For more than 30 years, such countries as Sweden, the United States and Britain have been implementing policies aimed at encouraging people with disabilities to become ``proud taxpaying members of society.'' In other words, they are advocating a welfare policy that does not regard disabilities as a personal problem but a social one, and aims to overcome them.

As they are two sides of the same coin, unless public awareness changes, social systems do not. In a country in which sovereignty rests with the people, it is both the duty and the right of the people to change systems. We are the ones who have to present various ideas and develop successful models.

When Prop asks companies for support, we never ask them to help people with disabilities out of pity. Instead, we tell them, ``The challenged can support society by learning and working. They can also be good consumers. Please back them as you would make any prior business investment.''

Businesses cannot act from a sense of pity. Those that deal with us are doing so with a sense of mission, as organizations with a social responsibility.

Prop also works in cooperation with many public employees. At a time when many institutions are undergoing ``system fatigue,'' unless more public employees develop an awareness that they need to change the status quo, it will be difficult for nonprofit and nongovernmental organizations to make a positive contribution. Instead of opposing each other, the government and the people should play their respective roles and complement each other to achieve a common goal. Doing so accelerates reform.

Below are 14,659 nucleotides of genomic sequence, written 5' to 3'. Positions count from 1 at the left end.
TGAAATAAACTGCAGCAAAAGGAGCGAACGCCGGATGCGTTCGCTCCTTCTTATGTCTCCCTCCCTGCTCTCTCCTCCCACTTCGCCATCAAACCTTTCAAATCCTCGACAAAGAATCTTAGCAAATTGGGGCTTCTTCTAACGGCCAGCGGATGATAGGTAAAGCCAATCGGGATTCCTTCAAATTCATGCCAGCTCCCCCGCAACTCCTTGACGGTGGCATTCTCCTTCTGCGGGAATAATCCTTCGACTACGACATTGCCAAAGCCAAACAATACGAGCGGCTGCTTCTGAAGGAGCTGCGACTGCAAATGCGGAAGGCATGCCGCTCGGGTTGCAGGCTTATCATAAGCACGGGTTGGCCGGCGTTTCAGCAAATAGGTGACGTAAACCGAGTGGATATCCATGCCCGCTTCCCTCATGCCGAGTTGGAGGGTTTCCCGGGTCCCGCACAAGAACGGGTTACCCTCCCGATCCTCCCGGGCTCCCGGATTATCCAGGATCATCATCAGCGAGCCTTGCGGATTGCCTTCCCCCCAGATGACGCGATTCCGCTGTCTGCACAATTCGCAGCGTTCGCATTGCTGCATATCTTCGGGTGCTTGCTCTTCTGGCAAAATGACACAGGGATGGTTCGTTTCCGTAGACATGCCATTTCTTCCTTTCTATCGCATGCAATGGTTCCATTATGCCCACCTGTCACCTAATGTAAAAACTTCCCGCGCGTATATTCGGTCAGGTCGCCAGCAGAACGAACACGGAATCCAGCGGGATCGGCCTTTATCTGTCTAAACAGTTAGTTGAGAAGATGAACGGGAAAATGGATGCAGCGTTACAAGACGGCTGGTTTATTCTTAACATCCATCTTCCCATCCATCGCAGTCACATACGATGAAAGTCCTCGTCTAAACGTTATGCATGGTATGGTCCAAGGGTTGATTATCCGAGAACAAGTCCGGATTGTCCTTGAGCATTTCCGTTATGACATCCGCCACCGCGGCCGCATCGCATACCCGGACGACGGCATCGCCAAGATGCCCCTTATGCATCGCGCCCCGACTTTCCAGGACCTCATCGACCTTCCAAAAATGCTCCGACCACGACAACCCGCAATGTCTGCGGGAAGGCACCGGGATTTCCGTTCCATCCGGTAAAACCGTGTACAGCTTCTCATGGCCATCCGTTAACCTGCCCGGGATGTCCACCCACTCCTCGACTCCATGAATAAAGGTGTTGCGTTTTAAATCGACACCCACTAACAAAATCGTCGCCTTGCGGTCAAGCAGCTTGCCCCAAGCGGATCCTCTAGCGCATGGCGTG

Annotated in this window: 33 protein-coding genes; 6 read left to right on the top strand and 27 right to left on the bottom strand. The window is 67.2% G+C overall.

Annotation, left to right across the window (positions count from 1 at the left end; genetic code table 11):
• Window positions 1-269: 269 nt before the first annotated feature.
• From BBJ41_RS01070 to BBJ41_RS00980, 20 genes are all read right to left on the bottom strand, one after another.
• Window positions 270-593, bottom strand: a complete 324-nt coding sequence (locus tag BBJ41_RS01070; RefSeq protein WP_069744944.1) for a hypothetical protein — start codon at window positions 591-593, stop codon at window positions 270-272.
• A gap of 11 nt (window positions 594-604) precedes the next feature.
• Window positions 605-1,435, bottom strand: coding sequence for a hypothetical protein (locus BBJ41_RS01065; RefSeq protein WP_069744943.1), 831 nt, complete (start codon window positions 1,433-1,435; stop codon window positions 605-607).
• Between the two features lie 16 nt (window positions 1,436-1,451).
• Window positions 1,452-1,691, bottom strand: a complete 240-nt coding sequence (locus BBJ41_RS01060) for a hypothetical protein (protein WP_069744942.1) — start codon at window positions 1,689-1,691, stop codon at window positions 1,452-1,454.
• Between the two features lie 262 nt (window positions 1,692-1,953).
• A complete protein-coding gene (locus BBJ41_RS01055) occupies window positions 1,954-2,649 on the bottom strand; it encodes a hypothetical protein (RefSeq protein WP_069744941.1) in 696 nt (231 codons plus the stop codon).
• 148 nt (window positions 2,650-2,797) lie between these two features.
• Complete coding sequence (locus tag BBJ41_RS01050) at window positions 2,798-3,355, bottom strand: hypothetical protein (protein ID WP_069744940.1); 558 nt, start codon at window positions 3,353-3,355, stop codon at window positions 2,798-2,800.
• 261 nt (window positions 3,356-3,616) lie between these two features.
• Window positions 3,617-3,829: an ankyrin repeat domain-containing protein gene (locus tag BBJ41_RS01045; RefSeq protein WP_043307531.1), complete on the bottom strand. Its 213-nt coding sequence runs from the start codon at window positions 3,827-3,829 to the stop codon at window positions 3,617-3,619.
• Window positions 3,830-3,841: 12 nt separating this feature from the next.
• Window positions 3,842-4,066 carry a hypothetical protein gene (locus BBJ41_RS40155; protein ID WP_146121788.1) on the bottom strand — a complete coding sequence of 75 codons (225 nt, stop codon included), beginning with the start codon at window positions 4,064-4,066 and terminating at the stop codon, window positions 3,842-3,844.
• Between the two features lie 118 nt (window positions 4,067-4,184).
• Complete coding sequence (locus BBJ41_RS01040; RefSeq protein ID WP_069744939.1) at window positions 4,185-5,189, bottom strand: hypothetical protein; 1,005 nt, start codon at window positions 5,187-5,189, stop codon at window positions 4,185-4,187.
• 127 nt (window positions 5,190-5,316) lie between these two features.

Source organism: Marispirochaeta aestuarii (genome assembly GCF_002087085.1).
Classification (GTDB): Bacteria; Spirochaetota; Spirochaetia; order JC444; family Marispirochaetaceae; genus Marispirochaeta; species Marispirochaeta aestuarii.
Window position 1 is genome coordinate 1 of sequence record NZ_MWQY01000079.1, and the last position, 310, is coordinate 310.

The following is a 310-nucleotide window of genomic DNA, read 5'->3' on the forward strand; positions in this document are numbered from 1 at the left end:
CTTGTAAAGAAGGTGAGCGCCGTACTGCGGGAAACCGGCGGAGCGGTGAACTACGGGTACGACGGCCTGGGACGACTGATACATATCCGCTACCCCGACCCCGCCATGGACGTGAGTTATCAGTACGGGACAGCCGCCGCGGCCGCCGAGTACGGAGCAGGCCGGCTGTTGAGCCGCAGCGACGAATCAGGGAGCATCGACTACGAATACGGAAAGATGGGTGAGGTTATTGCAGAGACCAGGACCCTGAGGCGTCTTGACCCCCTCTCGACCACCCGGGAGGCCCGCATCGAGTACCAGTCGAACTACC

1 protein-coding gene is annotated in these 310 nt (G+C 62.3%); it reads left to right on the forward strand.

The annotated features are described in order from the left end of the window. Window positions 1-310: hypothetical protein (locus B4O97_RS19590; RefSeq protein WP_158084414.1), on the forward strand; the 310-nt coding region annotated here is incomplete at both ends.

If organizations like Prop, which helps people with disabilities work from home, spread across the nation, I believe there would be more opportunities for people with disabilities to work. The system that requires companies to hire a set ratio of such workers also has problems. Under that system, companies that do not meet the target ratio are fined. But instead of requiring them to pay a fine, they should be allowed to place orders to workers with disabilities outside the company. Such a system would support diversified working styles. The government and citizens should combine their efforts to develop new systems. For a barrier-free society

With Chiba Prefecture, Prop co-hosted the Challenged Japan Forum at Makuhari Messe in Chiba in late August. Governors and top company managers attended from across Japan.

Businesses, governments and citizens should mutually acknowledge what they do best and cooperate with one another. I believe this is the first step toward creating a new democracy and a barrier-free society.

* * *

The author is chairperson of Prop Station, a Kobe-based social welfare corporation. She contributed this comment to The Asahi Shimbun.(IHT/Asahi: September 13,2003)


POINT OF VIEW / Nami Takenaka:
Look beyond old notions of welfare and labor new
Quoted from IHT-The Asahi Shimbun Wednesday, September 13-14, 2003
Regenerate society by including the challenged
Quoted from IHT-The Asahi Shimbun, Saturday- Sunday, September 13-14, 2003
Create a society supported by the challenged
Quoted from IHT-The Asahi Shimbun, Saturday- Sunday, July 19-20, 2003
Single-mom activist helps taxpayers out of challenged
Quoted from IHT-The Asahi Shimbun, Saturday- Sunday, June 28-29, 2003